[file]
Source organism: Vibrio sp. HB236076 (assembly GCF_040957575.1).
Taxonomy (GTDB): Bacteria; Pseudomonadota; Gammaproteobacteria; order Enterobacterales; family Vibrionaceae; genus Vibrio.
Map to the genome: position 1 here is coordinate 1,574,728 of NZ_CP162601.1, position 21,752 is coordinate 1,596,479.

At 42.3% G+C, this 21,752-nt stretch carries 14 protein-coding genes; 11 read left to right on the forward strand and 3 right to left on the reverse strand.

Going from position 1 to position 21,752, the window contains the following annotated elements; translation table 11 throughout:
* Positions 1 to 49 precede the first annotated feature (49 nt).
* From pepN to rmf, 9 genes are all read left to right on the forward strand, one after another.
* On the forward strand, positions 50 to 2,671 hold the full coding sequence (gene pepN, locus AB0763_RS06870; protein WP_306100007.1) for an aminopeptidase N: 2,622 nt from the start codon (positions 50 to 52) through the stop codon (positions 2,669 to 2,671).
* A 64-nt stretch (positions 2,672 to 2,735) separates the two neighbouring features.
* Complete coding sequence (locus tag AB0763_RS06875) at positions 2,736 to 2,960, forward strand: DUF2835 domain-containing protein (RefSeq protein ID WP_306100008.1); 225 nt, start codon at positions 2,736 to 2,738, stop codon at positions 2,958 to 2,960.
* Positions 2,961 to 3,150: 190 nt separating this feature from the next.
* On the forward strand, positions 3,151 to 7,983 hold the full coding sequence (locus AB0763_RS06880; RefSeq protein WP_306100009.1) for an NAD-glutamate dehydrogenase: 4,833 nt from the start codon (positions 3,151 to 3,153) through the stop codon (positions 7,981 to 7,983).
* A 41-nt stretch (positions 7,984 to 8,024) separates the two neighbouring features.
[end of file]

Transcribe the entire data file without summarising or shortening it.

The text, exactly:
Source organism: Vibrio sp. HB236076 (assembly GCF_040957575.1).
Taxonomy (GTDB): Bacteria; Pseudomonadota; Gammaproteobacteria; order Enterobacterales; family Vibrionaceae; genus Vibrio.
Map to the genome: position 1 here is coordinate 1,574,728 of NZ_CP162601.1, position 21,752 is coordinate 1,596,479.

At 42.3% G+C, this 21,752-nt stretch carries 14 protein-coding genes; 11 read left to right on the forward strand and 3 right to left on the reverse strand.

Going from position 1 to position 21,752, the window contains the following annotated elements; translation table 11 throughout:
* Positions 1 to 49 precede the first annotated feature (49 nt).
* From pepN to rmf, 9 genes are all read left to right on the forward strand, one after another.
* On the forward strand, positions 50 to 2,671 hold the full coding sequence (gene pepN, locus AB0763_RS06870; protein WP_306100007.1) for an aminopeptidase N: 2,622 nt from the start codon (positions 50 to 52) through the stop codon (positions 2,669 to 2,671).
* A 64-nt stretch (positions 2,672 to 2,735) separates the two neighbouring features.
* Complete coding sequence (locus tag AB0763_RS06875) at positions 2,736 to 2,960, forward strand: DUF2835 domain-containing protein (RefSeq protein ID WP_306100008.1); 225 nt, start codon at positions 2,736 to 2,738, stop codon at positions 2,958 to 2,960.
* Positions 2,961 to 3,150: 190 nt separating this feature from the next.
* On the forward strand, positions 3,151 to 7,983 hold the full coding sequence (locus AB0763_RS06880; RefSeq protein WP_306100009.1) for an NAD-glutamate dehydrogenase: 4,833 nt from the start codon (positions 3,151 to 3,153) through the stop codon (positions 7,981 to 7,983).
* A 41-nt stretch (positions 7,984 to 8,024) separates the two neighbouring features.